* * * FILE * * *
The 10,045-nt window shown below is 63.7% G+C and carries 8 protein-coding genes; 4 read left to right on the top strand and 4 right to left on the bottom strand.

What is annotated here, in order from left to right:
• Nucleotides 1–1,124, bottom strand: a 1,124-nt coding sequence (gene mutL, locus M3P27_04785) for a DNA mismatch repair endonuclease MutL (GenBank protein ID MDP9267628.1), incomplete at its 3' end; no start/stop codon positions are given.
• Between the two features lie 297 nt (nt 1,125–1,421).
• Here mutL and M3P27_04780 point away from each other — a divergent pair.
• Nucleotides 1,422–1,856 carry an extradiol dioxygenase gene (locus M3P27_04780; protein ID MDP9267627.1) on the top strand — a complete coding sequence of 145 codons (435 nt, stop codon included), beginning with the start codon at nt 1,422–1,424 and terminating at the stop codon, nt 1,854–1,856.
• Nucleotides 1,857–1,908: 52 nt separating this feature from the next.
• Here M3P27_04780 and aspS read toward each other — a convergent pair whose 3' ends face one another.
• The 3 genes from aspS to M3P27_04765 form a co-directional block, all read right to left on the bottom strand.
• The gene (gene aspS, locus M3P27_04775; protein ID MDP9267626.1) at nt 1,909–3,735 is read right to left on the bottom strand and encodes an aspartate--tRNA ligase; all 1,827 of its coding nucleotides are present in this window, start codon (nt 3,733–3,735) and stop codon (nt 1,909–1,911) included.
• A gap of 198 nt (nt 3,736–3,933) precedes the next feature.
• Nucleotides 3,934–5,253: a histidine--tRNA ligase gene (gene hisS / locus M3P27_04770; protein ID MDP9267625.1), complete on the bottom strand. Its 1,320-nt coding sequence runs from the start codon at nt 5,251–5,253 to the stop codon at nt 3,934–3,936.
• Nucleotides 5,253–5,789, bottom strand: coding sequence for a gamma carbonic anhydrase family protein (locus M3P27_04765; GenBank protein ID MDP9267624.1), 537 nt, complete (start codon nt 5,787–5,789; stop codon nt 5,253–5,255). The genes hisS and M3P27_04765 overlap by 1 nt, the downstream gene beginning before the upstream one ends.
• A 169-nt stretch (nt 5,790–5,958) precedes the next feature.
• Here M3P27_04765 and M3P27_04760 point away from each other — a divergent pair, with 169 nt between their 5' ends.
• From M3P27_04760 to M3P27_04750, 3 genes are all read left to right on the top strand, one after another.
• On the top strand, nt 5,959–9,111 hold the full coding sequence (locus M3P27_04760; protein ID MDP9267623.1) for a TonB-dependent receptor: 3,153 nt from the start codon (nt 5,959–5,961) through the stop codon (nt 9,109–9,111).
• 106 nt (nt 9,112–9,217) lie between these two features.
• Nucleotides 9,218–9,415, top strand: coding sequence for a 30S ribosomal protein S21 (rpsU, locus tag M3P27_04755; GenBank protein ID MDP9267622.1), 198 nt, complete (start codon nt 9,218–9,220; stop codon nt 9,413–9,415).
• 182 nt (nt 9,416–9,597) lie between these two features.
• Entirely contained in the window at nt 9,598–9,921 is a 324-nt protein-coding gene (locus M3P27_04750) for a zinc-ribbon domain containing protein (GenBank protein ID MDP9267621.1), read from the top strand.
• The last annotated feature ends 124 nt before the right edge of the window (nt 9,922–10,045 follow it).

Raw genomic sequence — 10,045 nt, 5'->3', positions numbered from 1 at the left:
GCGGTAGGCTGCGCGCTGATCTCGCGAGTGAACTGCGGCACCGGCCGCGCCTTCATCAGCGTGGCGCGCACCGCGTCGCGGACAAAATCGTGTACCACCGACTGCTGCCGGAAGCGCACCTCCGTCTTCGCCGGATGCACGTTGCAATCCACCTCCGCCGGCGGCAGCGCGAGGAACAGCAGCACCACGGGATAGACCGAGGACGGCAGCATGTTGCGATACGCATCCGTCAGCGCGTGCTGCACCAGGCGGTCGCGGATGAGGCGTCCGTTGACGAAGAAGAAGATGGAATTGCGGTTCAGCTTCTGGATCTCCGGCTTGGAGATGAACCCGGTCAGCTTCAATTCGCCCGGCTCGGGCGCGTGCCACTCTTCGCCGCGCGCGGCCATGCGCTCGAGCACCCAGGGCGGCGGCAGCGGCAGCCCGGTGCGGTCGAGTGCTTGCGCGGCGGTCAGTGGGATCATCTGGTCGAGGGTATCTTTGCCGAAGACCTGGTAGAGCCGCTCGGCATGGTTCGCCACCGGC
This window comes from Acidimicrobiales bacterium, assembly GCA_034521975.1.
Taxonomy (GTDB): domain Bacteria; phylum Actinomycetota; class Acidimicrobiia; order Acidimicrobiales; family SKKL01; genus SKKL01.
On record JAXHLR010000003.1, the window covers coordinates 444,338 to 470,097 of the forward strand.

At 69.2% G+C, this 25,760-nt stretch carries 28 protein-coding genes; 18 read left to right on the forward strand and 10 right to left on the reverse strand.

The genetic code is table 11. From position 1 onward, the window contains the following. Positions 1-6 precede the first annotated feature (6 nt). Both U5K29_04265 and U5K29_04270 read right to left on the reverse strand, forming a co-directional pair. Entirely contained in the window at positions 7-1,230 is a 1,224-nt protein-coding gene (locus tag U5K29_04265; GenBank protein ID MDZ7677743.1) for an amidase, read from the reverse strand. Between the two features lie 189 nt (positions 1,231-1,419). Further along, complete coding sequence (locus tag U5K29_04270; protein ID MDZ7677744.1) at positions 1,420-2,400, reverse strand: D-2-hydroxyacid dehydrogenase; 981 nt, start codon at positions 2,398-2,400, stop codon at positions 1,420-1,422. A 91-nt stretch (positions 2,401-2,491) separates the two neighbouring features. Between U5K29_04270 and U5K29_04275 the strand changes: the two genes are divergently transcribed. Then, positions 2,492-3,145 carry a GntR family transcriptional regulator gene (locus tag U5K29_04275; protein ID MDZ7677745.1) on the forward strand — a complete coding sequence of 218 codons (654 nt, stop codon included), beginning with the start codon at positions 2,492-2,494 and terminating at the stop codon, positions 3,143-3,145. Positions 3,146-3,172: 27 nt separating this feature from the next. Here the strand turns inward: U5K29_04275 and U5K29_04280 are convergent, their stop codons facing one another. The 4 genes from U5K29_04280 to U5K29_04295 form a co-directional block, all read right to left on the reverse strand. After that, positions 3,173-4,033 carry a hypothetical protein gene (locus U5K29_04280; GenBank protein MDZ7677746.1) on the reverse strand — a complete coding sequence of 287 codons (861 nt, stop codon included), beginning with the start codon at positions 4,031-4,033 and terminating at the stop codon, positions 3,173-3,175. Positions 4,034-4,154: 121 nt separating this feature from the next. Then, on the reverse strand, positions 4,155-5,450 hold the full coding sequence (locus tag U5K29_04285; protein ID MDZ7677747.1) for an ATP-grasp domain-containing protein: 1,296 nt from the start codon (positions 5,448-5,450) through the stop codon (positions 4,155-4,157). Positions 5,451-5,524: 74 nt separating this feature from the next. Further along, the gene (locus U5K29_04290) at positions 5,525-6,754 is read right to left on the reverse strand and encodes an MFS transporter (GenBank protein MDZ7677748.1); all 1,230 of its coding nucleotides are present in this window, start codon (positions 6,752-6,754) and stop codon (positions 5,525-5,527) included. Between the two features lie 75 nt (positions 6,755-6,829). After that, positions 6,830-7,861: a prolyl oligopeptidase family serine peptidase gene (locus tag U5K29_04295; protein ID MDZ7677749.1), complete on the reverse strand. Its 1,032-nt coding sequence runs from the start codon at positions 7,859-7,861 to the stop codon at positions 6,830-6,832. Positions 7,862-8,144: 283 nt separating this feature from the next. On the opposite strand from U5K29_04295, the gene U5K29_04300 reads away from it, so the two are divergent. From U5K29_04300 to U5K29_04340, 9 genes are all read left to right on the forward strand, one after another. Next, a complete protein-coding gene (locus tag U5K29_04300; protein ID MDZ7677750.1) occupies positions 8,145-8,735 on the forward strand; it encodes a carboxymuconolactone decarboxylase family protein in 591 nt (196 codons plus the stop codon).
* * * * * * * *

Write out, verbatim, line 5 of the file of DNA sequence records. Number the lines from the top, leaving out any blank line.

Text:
• Here mutL and M3P27_04780 point away from each other — a divergent pair.